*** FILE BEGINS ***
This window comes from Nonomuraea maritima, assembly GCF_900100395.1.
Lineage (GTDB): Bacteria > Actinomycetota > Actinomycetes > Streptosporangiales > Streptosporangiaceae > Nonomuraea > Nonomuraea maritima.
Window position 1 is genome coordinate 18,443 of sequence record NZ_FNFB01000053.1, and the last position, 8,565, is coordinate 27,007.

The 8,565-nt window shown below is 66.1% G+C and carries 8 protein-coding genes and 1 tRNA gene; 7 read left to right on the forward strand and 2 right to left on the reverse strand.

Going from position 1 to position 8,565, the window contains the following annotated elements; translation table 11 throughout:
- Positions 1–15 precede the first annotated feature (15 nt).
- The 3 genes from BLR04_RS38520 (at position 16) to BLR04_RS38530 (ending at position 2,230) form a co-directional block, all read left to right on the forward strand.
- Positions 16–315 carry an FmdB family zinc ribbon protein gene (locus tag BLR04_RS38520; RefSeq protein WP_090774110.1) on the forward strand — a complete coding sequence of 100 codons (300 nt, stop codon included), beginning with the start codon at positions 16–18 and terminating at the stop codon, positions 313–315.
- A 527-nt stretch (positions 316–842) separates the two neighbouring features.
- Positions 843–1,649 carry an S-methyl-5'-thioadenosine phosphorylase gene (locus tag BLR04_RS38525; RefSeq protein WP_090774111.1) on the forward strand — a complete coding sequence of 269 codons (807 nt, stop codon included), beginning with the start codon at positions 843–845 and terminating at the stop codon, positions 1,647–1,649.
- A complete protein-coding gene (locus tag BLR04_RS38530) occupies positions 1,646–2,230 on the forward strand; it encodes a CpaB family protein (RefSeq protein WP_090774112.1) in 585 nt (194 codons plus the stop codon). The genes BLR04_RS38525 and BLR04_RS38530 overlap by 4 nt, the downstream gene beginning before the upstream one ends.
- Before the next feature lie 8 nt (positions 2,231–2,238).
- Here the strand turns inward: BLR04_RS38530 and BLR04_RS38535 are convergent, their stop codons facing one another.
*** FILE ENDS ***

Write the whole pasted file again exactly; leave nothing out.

This window comes from Nonomuraea maritima, assembly GCF_900100395.1.
Lineage (GTDB): Bacteria > Actinomycetota > Actinomycetes > Streptosporangiales > Streptosporangiaceae > Nonomuraea > Nonomuraea maritima.
Window position 1 is genome coordinate 18,443 of sequence record NZ_FNFB01000053.1, and the last position, 8,565, is coordinate 27,007.

The 8,565-nt window shown below is 66.1% G+C and carries 8 protein-coding genes and 1 tRNA gene; 7 read left to right on the forward strand and 2 right to left on the reverse strand.

Going from position 1 to position 8,565, the window contains the following annotated elements; translation table 11 throughout:
- Positions 1–15 precede the first annotated feature (15 nt).
- The 3 genes from BLR04_RS38520 (at position 16) to BLR04_RS38530 (ending at position 2,230) form a co-directional block, all read left to right on the forward strand.
- Positions 16–315 carry an FmdB family zinc ribbon protein gene (locus tag BLR04_RS38520; RefSeq protein WP_090774110.1) on the forward strand — a complete coding sequence of 100 codons (300 nt, stop codon included), beginning with the start codon at positions 16–18 and terminating at the stop codon, positions 313–315.
- A 527-nt stretch (positions 316–842) separates the two neighbouring features.
- Positions 843–1,649 carry an S-methyl-5'-thioadenosine phosphorylase gene (locus tag BLR04_RS38525; RefSeq protein WP_090774111.1) on the forward strand — a complete coding sequence of 269 codons (807 nt, stop codon included), beginning with the start codon at positions 843–845 and terminating at the stop codon, positions 1,647–1,649.
- A complete protein-coding gene (locus tag BLR04_RS38530) occupies positions 1,646–2,230 on the forward strand; it encodes a CpaB family protein (RefSeq protein WP_090774112.1) in 585 nt (194 codons plus the stop codon). The genes BLR04_RS38525 and BLR04_RS38530 overlap by 4 nt, the downstream gene beginning before the upstream one ends.
- Before the next feature lie 8 nt (positions 2,231–2,238).
- Here the strand turns inward: BLR04_RS38530 and BLR04_RS38535 are convergent, their stop codons facing one another.